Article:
On the return trip, the St. Peter ran ashore on what is now called Bering Island and the crew was forced to winter over. Bering died during this stay but Steller at least partially won the respect of the crew by brewing herbal remedies that cured the scurvy from which they suffered. In the spring, after surviving the winter mostly on a diet of sea otter, they began construction of a new, smaller vessel from the remains of the old one.
In August they sailed it back into Avacha Bay.
Steller’s ill feelings over the voyage and his natural pugnacity brought him in to conflict with local authorities. He was arrested and later released, but he soon began drinking heavily and died in November of 1742 at age 37.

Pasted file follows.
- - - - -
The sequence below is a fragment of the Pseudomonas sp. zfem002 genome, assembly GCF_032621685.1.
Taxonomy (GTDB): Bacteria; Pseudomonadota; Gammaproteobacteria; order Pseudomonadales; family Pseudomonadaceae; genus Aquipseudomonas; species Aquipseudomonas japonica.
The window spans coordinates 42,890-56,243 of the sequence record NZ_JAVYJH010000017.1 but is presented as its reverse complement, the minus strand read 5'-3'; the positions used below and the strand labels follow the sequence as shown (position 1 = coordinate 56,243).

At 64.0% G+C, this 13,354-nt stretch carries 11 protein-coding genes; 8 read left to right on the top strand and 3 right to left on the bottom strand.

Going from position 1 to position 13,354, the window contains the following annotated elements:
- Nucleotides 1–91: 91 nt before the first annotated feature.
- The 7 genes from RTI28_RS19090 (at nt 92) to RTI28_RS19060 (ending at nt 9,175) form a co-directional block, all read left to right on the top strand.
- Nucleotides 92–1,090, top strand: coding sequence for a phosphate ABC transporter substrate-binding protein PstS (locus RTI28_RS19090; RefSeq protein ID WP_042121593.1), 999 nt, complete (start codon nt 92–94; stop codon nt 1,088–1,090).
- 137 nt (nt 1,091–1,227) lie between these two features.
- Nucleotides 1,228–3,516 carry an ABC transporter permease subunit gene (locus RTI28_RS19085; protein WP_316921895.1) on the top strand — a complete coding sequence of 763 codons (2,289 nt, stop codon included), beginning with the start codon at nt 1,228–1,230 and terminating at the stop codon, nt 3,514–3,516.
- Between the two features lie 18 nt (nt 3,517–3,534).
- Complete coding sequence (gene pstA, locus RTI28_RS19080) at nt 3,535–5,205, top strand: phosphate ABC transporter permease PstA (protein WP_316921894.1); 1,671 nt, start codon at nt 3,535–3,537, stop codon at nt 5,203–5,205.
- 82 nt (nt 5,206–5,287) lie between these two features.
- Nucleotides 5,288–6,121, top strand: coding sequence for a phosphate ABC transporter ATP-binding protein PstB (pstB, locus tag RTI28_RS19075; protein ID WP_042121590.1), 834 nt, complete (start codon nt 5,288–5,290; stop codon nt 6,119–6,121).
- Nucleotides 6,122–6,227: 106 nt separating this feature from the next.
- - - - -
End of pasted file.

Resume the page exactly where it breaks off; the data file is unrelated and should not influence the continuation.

If you are interested learning more about Steller, a good starting point is Where the Sea Breaks Its Back: The Epic Story of Early Naturalist Georg Steller and the Russia Exploration of Alaska, by Corey Ford. At about 200 pages it’s an easy read and has an excellent bibliography. The book’s not in either the Orem or Provo public libraries, but it is in the BYU library. And
I’d be happy to lend you my copy – there’d be no fine if you returned it late.
Copyright ©© 2002 by L. Thomas Williams
I Once Saw A Bird ...
by Margaret T. Sanchez
One day, my daughter Bea and I visited Laguna Atascosa NWR in Texas by the Rio Grande Valley. There we saw a Black-crested Titmouse, an Olive Sparrow, and a Green Jay which I never saw again elsewhere. And years ago, my cousin Gertrude drove me to Mount Diablo in northern California, and on the way we found a Yellow-billed Magpie, which frequents the Sacramento Valley.